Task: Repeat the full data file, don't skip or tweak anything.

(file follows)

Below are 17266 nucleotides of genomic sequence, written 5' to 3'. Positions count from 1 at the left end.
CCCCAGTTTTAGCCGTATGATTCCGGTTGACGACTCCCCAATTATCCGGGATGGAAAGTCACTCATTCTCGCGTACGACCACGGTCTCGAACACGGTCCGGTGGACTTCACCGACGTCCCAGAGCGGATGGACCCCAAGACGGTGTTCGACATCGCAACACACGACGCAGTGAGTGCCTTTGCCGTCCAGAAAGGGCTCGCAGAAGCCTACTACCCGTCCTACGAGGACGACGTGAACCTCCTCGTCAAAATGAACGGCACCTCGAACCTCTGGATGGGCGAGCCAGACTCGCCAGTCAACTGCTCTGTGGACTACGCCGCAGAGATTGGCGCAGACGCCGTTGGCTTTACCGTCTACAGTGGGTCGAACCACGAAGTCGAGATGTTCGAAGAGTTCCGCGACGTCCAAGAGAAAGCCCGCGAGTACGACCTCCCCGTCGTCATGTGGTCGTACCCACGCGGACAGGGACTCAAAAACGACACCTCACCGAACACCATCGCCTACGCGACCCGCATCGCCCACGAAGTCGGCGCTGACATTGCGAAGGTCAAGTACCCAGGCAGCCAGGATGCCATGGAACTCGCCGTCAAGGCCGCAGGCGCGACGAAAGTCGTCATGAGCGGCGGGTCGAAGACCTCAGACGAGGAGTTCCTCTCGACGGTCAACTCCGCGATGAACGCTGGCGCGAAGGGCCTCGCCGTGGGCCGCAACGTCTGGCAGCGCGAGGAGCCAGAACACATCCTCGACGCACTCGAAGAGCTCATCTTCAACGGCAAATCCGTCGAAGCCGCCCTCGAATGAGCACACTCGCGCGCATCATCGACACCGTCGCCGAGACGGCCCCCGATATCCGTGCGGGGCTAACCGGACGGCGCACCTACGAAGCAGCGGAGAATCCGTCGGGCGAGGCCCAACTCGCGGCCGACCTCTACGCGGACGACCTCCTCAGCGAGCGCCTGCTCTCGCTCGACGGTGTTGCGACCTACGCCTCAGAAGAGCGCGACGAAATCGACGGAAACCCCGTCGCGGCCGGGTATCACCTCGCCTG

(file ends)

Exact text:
Below are 17266 nucleotides of genomic sequence, written 5' to 3'. Positions count from 1 at the left end.
CCCCAGTTTTAGCCGTATGATTCCGGTTGACGACTCCCCAATTATCCGGGATGGAAAGTCACTCATTCTCGCGTACGACCACGGTCTCGAACACGGTCCGGTGGACTTCACCGACGTCCCAGAGCGGATGGACCCCAAGACGGTGTTCGACATCGCAACACACGACGCAGTGAGTGCCTTTGCCGTCCAGAAAGGGCTCGCAGAAGCCTACTACCCGTCCTACGAGGACGACGTGAACCTCCTCGTCAAAATGAACGGCACCTCGAACCTCTGGATGGGCGAGCCAGACTCGCCAGTCAACTGCTCTGTGGACTACGCCGCAGAGATTGGCGCAGACGCCGTTGGCTTTACCGTCTACAGTGGGTCGAACCACGAAGTCGAGATGTTCGAAGAGTTCCGCGACGTCCAAGAGAAAGCCCGCGAGTACGACCTCCCCGTCGTCATGTGGTCGTACCCACGCGGACAGGGACTCAAAAACGACACCTCACCGAACACCATCGCCTACGCGACCCGCATCGCCCACGAAGTCGGCGCTGACATTGCGAAGGTCAAGTACCCAGGCAGCCAGGATGCCATGGAACTCGCCGTCAAGGCCGCAGGCGCGACGAAAGTCGTCATGAGCGGCGGGTCGAAGACCTCAGACGAGGAGTTCCTCTCGACGGTCAACTCCGCGATGAACGCTGGCGCGAAGGGCCTCGCCGTGGGCCGCAACGTCTGGCAGCGCGAGGAGCCAGAACACATCCTCGACGCACTCGAAGAGCTCATCTTCAACGGCAAATCCGTCGAAGCCGCCCTCGAATGAGCACACTCGCGCGCATCATCGACACCGTCGCCGAGACGGCCCCCGATATCCGTGCGGGGCTAACCGGACGGCGCACCTACGAAGCAGCGGAGAATCCGTCGGGCGAGGCCCAACTCGCGGCCGACCTCTACGCGGACGACCTCCTCAGCGAGCGCCTGCTCTCGCTCGACGGTGTTGCGACCTACGCCTCAGAAGAGCGCGACGAAATCGACGGAAACCCCGTCGCGGCCGGGTATCACCTCGCCTG